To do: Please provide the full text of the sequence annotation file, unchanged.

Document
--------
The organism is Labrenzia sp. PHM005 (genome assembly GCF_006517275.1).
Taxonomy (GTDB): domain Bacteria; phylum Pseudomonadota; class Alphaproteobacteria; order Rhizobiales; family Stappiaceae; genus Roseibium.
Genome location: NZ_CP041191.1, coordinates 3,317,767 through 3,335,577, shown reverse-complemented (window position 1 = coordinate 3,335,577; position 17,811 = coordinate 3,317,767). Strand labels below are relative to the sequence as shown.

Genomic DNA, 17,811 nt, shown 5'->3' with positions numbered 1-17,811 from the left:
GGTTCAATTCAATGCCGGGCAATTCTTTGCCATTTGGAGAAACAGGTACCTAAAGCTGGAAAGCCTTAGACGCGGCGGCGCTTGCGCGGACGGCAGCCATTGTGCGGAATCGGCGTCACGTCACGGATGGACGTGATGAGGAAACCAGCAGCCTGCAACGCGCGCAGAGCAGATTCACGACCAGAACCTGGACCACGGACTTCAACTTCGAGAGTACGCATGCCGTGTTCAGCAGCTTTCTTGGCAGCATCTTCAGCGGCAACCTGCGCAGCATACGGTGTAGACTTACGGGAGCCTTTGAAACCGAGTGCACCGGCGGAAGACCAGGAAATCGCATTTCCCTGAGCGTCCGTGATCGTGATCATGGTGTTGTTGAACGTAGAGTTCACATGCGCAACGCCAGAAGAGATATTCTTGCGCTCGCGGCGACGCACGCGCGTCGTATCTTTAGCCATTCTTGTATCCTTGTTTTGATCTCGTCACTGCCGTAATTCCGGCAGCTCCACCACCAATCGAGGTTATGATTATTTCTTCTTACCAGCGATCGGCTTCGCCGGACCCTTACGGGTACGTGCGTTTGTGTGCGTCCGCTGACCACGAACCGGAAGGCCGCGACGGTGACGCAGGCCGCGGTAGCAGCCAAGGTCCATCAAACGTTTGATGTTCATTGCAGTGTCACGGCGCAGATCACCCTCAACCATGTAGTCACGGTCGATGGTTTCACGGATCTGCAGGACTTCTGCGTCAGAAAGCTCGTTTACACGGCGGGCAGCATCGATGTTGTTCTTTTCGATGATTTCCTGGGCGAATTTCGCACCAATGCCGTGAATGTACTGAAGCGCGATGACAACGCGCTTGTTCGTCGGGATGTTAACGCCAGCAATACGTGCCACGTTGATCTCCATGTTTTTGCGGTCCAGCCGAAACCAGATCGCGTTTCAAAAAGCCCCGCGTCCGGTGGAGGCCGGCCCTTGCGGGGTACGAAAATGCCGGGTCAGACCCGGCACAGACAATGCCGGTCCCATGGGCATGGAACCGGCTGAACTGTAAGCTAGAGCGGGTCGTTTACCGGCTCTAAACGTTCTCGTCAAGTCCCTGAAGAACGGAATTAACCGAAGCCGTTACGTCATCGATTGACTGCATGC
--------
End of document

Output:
The organism is Labrenzia sp. PHM005 (genome assembly GCF_006517275.1).
Taxonomy (GTDB): domain Bacteria; phylum Pseudomonadota; class Alphaproteobacteria; order Rhizobiales; family Stappiaceae; genus Roseibium.
Genome location: NZ_CP041191.1, coordinates 3,317,767 through 3,335,577, shown reverse-complemented (window position 1 = coordinate 3,335,577; position 17,811 = coordinate 3,317,767). Strand labels below are relative to the sequence as shown.

Genomic DNA, 17,811 nt, shown 5'->3' with positions numbered 1-17,811 from the left:
GGTTCAATTCAATGCCGGGCAATTCTTTGCCATTTGGAGAAACAGGTACCTAAAGCTGGAAAGCCTTAGACGCGGCGGCGCTTGCGCGGACGGCAGCCATTGTGCGGAATCGGCGTCACGTCACGGATGGACGTGATGAGGAAACCAGCAGCCTGCAACGCGCGCAGAGCAGATTCACGACCAGAACCTGGACCACGGACTTCAACTTCGAGAGTACGCATGCCGTGTTCAGCAGCTTTCTTGGCAGCATCTTCAGCGGCAACCTGCGCAGCATACGGTGTAGACTTACGGGAGCCTTTGAAACCGAGTGCACCGGCGGAAGACCAGGAAATCGCATTTCCCTGAGCGTCCGTGATCGTGATCATGGTGTTGTTGAACGTAGAGTTCACATGCGCAACGCCAGAAGAGATATTCTTGCGCTCGCGGCGACGCACGCGCGTCGTATCTTTAGCCATTCTTGTATCCTTGTTTTGATCTCGTCACTGCCGTAATTCCGGCAGCTCCACCACCAATCGAGGTTATGATTATTTCTTCTTACCAGCGATCGGCTTCGCCGGACCCTTACGGGTACGTGCGTTTGTGTGCGTCCGCTGACCACGAACCGGAAGGCCGCGACGGTGACGCAGGCCGCGGTAGCAGCCAAGGTCCATCAAACGTTTGATGTTCATTGCAGTGTCACGGCGCAGATCACCCTCAACCATGTAGTCACGGTCGATGGTTTCACGGATCTGCAGGACTTCTGCGTCAGAAAGCTCGTTTACACGGCGGGCAGCATCGATGTTGTTCTTTTCGATGATTTCCTGGGCGAATTTCGCACCAATGCCGTGAATGTACTGAAGCGCGATGACAACGCGCTTGTTCGTCGGGATGTTAACGCCAGCAATACGTGCCACGTTGATCTCCATGTTTTTGCGGTCCAGCCGAAACCAGATCGCGTTTCAAAAAGCCCCGCGTCCGGTGGAGGCCGGCCCTTGCGGGGTACGAAAATGCCGGGTCAGACCCGGCACAGACAATGCCGGTCCCATGGGCATGGAACCGGCTGAACTGTAAGCTAGAGCGGGTCGTTTACCGGCTCTAAACGTTCTCGTCAAGTCCCTGAAGAACGGAATTAACCGAAGCCGTTACGTCATCGATTGACTGCATGC